Labour MP Peeni Henare blasts Todd Muller, Judith Collins for being 'blind' to Māori concerns

Labour MP Peeni Henare has delivered a scathing speech in Parliament blasting National leader Todd Muller and MP Judith Collins for being "blind" to Māori concerns. 

Henare referred to National's new leadership on Tuesday suggesting MP Paul Goldsmith is Māori in defence of a lack of diversity in the party's frontbench - even though Goldsmith is not Māori. 

Henare, MP for Tāmaki Makaurau, also called out Collins, a senior National MP, for saying during a select committee on Wednesday that she was tired of being demonised for her culture.

Muller defended the lack of Māori MPs on his frontbench on Wednesday morning, telling The AM Show he made decisions about the ranking based "on merit" rather than ethnicity. 

Henare said in his speech that Muller's response "told Māori he does not see them" and said it shows that National "is blind to who we are and what we stand for". 

"The leader of the Opposition may not see us. He may not value our contribution. But we see him. And we see what true weakness really looks like."

He said when leaders "admit that they don't see someone's culture, when they don't value the Māori contribution, they are admitting that they are blind to our achievements and deaf to our concerns". 

Henare then blasted Collins for her response during a session of the Finance and Expenditure Committee, in which Labour MP Tāmati Coffey highlighted a lack of Treaty of Waitangi recognition in a document being discussed.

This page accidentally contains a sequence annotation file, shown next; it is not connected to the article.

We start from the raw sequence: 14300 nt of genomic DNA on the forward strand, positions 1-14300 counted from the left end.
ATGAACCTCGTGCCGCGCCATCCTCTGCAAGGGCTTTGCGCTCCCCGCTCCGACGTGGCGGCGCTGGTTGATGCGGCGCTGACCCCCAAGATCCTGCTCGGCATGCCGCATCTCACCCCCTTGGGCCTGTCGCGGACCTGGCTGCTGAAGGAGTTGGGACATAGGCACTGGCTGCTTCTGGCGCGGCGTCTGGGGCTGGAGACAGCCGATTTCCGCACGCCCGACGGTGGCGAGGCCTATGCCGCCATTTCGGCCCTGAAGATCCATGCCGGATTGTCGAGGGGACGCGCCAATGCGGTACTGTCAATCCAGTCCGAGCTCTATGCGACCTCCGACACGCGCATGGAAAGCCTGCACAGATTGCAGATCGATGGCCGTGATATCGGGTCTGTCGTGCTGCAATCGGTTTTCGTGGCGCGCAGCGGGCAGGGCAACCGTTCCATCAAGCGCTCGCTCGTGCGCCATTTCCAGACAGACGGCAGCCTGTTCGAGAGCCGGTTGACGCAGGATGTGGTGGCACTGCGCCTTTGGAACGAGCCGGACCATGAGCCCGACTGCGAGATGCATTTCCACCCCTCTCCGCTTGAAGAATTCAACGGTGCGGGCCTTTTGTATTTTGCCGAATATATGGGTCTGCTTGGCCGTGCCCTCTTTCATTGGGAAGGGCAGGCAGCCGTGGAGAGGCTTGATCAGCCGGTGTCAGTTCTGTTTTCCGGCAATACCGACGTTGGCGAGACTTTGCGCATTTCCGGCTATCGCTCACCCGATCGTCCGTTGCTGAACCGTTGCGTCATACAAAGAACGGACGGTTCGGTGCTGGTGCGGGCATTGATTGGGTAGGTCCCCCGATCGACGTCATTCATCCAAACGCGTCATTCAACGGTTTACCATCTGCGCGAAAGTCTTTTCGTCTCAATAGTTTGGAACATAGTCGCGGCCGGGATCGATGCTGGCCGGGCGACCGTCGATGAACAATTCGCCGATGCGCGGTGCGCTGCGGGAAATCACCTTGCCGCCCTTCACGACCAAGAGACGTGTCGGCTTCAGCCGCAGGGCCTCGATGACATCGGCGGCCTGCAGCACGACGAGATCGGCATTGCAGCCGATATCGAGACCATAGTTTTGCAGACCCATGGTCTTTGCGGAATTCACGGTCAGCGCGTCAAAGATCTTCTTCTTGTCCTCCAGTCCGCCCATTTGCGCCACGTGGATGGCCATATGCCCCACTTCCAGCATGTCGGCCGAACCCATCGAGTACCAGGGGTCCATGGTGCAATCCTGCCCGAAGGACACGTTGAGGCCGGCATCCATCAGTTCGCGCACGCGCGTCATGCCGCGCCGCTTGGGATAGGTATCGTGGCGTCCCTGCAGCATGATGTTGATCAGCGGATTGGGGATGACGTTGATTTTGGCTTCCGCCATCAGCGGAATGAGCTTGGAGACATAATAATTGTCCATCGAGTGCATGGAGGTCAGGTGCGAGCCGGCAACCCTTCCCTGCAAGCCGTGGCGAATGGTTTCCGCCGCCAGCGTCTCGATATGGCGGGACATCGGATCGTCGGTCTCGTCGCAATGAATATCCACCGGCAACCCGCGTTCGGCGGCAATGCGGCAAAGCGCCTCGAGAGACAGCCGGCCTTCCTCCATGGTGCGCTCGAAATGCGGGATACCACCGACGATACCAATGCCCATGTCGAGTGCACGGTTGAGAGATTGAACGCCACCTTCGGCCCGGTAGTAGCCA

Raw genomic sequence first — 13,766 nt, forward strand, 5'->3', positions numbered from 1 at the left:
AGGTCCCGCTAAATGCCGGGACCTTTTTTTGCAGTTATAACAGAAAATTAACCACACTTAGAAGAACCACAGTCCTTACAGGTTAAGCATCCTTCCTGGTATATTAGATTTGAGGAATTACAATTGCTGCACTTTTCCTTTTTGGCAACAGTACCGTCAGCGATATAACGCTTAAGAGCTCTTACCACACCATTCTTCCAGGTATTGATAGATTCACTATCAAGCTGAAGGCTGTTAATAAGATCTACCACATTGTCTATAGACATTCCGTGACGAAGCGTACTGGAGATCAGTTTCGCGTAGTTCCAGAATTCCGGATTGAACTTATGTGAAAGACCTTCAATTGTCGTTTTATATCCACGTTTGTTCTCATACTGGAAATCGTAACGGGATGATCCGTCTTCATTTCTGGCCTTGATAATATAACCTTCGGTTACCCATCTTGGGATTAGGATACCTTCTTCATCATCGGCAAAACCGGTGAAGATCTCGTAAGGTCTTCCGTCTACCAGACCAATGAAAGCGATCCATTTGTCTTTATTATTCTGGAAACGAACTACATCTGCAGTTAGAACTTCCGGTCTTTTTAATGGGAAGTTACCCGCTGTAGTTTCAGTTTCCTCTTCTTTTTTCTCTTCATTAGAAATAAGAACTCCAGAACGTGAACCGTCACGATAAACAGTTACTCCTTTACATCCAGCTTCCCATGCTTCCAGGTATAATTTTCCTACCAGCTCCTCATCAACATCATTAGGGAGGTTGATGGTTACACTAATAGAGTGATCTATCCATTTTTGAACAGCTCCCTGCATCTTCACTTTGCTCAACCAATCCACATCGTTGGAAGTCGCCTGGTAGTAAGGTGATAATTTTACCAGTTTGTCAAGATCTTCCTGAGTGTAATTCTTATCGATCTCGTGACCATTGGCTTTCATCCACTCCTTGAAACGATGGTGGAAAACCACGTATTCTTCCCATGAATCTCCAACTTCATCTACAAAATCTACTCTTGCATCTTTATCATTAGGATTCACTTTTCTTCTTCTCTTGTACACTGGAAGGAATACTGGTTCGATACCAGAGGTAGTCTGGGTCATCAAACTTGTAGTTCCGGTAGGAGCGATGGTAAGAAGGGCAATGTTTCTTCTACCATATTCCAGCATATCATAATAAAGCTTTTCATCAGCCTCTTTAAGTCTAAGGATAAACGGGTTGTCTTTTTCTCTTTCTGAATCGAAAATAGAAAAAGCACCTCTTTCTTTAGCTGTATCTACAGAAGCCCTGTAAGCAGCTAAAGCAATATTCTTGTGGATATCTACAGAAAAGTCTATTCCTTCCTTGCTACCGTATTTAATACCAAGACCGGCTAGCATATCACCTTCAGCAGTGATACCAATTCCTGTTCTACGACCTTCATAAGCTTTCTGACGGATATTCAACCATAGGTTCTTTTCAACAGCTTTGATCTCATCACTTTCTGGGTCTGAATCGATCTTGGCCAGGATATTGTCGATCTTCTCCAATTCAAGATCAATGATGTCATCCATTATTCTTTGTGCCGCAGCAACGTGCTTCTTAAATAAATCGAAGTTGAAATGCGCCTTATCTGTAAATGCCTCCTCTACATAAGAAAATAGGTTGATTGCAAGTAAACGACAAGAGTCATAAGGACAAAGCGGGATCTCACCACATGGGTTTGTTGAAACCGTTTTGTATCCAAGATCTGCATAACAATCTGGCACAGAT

Collins could be heard protesting in the background, saying: "Stupid questions."

The committee chairperson, Labour MP Deborah Russell, could be heard describing Collins' interjection as "quite a white girl comment". 

Collins then shot back, describing herself as "someone who's greatly sick of being demonised for my ethnicity, thank you very much". 

ACT leader David Seymour could be heard describing Dr Russell's comment to Collins as "unbelievably racist". 

In his speech, Henare suggested Collins does not know what it is like to be marginalised. 

"When Ms Collins is more likely to live in poverty, to end up in prison, to be stopped to have her bags checked in a shop even though your Pākehā mates are not, then, maybe she can claim to be demonised for her culture."

He said Collins, "like her leader, are blind to the real Aotearoa the rest of us live in". 

Henare also pushed back against criticism of Employment Minister Willie Jackson and Tourism Minister Kelvin Davis - both Labour MPs - who have been accused of not being active enough during the COVID-19 crisis. 

"Their contributions have made a difference to our Māori communities."